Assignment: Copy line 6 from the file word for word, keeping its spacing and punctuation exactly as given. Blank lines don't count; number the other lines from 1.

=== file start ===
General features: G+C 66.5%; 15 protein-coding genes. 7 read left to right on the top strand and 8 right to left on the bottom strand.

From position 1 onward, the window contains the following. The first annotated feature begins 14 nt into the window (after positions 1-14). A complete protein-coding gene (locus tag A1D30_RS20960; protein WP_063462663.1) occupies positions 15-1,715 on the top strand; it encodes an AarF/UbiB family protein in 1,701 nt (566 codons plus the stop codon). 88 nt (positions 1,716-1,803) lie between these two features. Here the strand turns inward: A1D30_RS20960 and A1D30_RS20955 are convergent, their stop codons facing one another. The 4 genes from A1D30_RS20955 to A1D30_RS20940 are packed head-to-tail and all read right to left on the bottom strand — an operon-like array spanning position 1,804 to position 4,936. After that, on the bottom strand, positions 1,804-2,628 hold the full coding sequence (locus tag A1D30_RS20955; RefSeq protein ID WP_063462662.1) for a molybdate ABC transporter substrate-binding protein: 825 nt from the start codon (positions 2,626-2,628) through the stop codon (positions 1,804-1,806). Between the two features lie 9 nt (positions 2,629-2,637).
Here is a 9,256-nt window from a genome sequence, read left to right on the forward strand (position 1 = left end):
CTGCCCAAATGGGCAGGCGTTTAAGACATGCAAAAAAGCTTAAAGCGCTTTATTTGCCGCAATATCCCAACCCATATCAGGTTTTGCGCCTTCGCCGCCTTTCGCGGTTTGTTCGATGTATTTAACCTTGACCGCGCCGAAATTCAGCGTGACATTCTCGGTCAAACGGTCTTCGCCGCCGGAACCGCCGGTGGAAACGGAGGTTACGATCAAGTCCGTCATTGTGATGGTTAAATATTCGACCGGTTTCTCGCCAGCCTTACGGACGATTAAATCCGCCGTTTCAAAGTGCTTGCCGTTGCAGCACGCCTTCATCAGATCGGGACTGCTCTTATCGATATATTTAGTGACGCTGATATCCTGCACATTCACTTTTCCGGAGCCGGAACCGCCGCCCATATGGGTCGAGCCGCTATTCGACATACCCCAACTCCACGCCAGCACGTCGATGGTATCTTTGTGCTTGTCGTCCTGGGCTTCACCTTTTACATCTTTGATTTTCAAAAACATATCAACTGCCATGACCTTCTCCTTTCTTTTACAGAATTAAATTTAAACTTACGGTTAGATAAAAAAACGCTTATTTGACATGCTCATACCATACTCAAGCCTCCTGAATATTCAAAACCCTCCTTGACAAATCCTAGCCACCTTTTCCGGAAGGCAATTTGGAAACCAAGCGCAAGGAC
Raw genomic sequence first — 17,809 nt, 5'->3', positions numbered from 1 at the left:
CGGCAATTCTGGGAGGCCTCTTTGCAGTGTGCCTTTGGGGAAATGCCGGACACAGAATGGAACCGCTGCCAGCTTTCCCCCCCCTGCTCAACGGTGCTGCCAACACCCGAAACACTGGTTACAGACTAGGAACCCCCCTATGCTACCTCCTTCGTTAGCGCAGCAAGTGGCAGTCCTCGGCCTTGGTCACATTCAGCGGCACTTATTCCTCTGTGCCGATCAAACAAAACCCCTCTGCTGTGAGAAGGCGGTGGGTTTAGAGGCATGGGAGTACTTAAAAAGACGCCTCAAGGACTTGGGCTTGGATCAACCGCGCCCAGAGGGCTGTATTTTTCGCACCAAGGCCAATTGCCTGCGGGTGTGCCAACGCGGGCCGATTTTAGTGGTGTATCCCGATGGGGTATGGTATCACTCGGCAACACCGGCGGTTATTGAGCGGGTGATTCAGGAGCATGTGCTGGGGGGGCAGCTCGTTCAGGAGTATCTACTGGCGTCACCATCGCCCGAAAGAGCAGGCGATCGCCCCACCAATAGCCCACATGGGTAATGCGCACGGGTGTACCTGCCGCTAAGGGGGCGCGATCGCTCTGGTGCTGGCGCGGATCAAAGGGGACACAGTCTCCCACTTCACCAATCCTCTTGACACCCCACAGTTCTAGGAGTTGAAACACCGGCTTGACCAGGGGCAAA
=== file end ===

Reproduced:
CGGCAATTCTGGGAGGCCTCTTTGCAGTGTGCCTTTGGGGAAATGCCGGACACAGAATGGAACCGCTGCCAGCTTTCCCCCCCCTGCTCAACGGTGCTGCCAACACCCGAAACACTGGTTACAGACTAGGAACCCCCCTATGCTACCTCCTTCGTTAGCGCAGCAAGTGGCAGTCCTCGGCCTTGGTCACATTCAGCGGCACTTATTCCTCTGTGCCGATCAAACAAAACCCCTCTGCTGTGAGAAGGCGGTGGGTTTAGAGGCATGGGAGTACTTAAAAAGACGCCTCAAGGACTTGGGCTTGGATCAACCGCGCCCAGAGGGCTGTATTTTTCGCACCAAGGCCAATTGCCTGCGGGTGTGCCAACGCGGGCCGATTTTAGTGGTGTATCCCGATGGGGTATGGTATCACTCGGCAACACCGGCGGTTATTGAGCGGGTGATTCAGGAGCATGTGCTGGGGGGGCAGCTCGTTCAGGAGTATCTACTGGCGTCACCATCGCCCGAAAGAGCAGGCGATCGCCCCACCAATAGCCCACATGGGTAATGCGCACGGGTGTACCTGCCGCTAAGGGGGCGCGATCGCTCTGGTGCTGGCGCGGATCAAAGGGGACACAGTCTCCCACTTCACCAATCCTCTTGACACCCCACAGTTCTAGGAGTTGAAACACCGGCTTGACCAGGGGCAAA